Governments throughout the world have been responding to the ongoing COVID-19 pandemic, ranging from public health initiatives to stem the spread of the virus to economic support for businesses and individuals. A popular fiscal tool that some governments have pursued is to subsidise an employer’s payroll costs.
Under a wage subsidy program, an employer receives money from the government to cover some or all of their payroll costs. While there are variations among the programs, the intent is the same: to keep as many people on payroll as possible so they can support themselves and their families, and then enable businesses to quickly return to normal operations when the crisis subsides.
This blog focuses on the wage subsidy programs that have been implemented in Australia and New Zealand. You may learn about similar programs in the UK and Ireland here. As you will learn, employers who decide to participate are expected to follow strict rules and will need to understand how their participation impacts their workforce, both during the period of time that the employer is receiving the subsidy and afterward.
The Australian government launched a JobKeeper payment program (JobKeeper scheme) under which eligible employers may receive a fortnightly payment of $1,500 per eligible employee. The JobKeeper scheme is available from 30 March 2020 to 27 September 2020. In addition, legislation was passed to help employers facilitate the JobKeeper scheme, which will be discussed in more detail below.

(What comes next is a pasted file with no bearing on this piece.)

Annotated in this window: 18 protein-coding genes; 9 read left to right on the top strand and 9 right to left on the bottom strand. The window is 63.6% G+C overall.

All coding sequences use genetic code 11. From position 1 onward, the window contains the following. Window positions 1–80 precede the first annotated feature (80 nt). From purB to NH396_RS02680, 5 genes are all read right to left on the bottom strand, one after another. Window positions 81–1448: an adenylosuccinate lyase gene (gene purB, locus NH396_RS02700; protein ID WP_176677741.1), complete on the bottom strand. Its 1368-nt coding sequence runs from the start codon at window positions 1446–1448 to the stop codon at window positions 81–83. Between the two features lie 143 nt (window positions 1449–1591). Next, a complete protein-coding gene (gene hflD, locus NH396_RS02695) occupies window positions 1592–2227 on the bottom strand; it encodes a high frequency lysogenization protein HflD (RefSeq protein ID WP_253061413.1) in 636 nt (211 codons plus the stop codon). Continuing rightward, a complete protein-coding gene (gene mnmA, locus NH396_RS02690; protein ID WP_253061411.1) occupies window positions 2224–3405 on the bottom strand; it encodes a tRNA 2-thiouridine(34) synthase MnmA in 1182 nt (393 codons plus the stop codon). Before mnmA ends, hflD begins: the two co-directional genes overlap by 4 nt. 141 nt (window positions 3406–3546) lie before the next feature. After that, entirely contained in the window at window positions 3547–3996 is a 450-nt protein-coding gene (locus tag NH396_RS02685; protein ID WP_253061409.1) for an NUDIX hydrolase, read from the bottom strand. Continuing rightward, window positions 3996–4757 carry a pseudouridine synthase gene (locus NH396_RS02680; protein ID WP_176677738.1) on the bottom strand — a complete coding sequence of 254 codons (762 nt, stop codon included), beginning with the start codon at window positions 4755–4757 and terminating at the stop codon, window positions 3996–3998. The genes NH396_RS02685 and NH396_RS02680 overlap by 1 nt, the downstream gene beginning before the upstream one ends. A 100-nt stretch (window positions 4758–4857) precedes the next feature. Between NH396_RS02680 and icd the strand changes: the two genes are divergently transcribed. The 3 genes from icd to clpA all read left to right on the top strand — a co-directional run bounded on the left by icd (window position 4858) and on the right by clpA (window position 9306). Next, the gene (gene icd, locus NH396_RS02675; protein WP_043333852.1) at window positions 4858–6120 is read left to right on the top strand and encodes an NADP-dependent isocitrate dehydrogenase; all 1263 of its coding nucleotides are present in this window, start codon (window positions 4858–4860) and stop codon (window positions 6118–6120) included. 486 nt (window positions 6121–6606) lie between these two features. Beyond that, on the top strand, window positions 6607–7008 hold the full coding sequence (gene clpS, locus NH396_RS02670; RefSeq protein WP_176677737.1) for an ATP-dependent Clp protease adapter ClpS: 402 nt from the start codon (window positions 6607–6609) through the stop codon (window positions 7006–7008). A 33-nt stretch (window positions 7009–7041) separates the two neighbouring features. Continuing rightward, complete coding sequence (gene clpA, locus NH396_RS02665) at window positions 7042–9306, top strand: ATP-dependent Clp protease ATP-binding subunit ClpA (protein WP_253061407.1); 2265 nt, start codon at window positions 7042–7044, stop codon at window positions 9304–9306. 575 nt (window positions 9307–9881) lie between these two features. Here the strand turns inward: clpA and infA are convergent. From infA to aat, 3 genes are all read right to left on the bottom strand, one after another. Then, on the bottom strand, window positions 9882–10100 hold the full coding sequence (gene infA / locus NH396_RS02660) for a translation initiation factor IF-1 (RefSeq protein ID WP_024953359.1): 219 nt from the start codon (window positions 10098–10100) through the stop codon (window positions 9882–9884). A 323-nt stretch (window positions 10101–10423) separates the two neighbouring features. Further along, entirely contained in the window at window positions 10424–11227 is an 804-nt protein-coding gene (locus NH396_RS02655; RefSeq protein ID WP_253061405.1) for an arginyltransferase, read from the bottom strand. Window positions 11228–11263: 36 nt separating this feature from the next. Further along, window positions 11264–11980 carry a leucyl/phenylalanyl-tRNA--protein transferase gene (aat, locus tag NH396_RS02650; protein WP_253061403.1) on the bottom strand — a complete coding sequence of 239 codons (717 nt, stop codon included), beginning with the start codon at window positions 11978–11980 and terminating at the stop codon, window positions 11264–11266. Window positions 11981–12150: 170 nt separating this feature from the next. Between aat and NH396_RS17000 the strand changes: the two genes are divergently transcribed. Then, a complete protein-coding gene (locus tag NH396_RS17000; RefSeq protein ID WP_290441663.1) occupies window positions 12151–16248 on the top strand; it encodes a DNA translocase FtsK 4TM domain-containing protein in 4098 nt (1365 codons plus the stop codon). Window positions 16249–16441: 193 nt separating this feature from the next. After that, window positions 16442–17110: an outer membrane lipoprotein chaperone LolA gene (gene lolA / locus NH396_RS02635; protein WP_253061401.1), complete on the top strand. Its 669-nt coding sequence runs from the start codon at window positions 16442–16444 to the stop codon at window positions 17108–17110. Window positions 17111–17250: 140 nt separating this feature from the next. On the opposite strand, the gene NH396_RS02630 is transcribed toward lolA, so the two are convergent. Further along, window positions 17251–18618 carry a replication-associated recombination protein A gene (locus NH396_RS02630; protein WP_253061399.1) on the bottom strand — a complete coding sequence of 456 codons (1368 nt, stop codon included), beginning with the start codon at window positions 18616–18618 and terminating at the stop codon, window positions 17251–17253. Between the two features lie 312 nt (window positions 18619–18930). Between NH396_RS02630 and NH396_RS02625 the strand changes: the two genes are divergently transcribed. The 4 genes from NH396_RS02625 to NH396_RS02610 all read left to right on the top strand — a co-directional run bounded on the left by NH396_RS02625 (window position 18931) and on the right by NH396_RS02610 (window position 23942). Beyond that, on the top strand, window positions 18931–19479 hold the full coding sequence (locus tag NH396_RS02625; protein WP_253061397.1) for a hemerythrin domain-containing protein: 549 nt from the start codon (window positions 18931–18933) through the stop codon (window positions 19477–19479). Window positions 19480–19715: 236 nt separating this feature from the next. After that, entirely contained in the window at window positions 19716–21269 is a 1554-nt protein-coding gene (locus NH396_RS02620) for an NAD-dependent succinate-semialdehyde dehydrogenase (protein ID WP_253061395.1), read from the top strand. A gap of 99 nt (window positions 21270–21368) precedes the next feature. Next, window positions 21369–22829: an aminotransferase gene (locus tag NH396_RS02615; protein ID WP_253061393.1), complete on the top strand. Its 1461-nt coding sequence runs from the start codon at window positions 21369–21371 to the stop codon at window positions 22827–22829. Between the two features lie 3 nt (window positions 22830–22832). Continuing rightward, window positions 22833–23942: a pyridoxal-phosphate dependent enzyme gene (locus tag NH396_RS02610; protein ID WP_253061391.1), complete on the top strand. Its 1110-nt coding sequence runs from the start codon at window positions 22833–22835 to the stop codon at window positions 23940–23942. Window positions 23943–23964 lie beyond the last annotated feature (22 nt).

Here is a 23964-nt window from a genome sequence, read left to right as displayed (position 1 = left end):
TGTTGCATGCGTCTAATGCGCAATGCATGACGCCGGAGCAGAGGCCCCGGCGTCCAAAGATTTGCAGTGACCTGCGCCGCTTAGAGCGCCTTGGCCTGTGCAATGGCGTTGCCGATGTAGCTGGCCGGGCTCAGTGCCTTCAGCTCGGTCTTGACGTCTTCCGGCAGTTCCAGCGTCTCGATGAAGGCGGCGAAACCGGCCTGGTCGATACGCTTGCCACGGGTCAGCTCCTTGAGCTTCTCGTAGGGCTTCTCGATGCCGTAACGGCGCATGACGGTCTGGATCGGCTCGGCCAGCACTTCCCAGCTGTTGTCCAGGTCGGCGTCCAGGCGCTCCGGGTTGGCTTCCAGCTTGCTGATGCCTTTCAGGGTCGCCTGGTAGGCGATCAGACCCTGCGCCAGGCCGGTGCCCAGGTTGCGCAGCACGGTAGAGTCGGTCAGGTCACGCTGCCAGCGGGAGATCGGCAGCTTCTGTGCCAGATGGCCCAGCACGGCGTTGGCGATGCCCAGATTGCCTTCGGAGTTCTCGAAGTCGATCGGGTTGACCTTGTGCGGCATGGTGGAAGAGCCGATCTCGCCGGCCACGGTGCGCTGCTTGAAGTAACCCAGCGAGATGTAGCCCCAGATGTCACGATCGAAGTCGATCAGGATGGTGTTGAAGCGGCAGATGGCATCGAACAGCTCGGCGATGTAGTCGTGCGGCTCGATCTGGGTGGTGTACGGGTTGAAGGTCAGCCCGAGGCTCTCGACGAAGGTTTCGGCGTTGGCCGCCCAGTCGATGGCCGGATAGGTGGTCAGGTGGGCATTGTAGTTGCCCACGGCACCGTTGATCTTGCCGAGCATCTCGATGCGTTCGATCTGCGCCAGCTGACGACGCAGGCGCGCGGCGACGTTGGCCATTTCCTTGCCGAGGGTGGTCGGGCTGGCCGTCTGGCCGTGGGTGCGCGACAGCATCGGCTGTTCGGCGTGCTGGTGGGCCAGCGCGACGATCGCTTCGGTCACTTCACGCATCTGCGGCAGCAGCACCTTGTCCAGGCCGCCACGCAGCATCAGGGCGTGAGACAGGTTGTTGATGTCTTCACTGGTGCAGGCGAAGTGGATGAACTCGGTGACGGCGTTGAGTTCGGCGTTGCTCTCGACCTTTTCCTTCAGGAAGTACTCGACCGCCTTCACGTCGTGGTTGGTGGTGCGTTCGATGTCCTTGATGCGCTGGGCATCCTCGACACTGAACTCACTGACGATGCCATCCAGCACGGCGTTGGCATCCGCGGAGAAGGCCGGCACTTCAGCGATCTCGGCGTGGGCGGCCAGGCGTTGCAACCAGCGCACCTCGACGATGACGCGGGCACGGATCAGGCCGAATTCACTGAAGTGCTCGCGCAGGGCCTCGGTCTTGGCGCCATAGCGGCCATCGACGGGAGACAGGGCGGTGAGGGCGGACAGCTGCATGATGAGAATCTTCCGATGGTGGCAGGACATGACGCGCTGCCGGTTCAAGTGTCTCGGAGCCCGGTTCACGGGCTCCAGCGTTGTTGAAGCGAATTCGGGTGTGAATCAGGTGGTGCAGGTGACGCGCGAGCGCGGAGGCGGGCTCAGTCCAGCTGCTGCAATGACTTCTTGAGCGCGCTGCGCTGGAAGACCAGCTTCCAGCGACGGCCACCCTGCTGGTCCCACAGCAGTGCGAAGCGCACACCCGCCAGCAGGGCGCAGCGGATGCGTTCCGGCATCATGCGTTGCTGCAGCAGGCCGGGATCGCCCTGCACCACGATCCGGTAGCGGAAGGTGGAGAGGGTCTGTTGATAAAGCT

To qualify for the JobKeeper scheme, the employer has to have suffered loss of revenue and are not subject to the Major Bank Levy. If a business is in liquidation, it is not eligible.
For private sector businesses that have less than $1 billion in annual turnover, their turnover must have fallen or will likely fall by at least 30 percent to be eligible. For private sector business that have an annual turnover of $1 billion or more, their turnover must have fallen or will fall by at least 50 percent to be eligible.
Registered charities and non-profits may qualify as well, but they only need to have suffered (or will suffer) a drop in turnover of 15% relative to a comparable period. However, this lower turnover test does not apply to universities and non-government schools, even if they are registered as charity.
Universities and non-government schools are subject to the same standards as private sector businesses. The ATO has published guidance to help employers understand how to measure whether they have experienced sufficient turnover. Employers will have to self-evaluate their eligibility each fortnight. Employers who may not have initially been eligible for the program may become eligible at a later date, at which point they may enroll.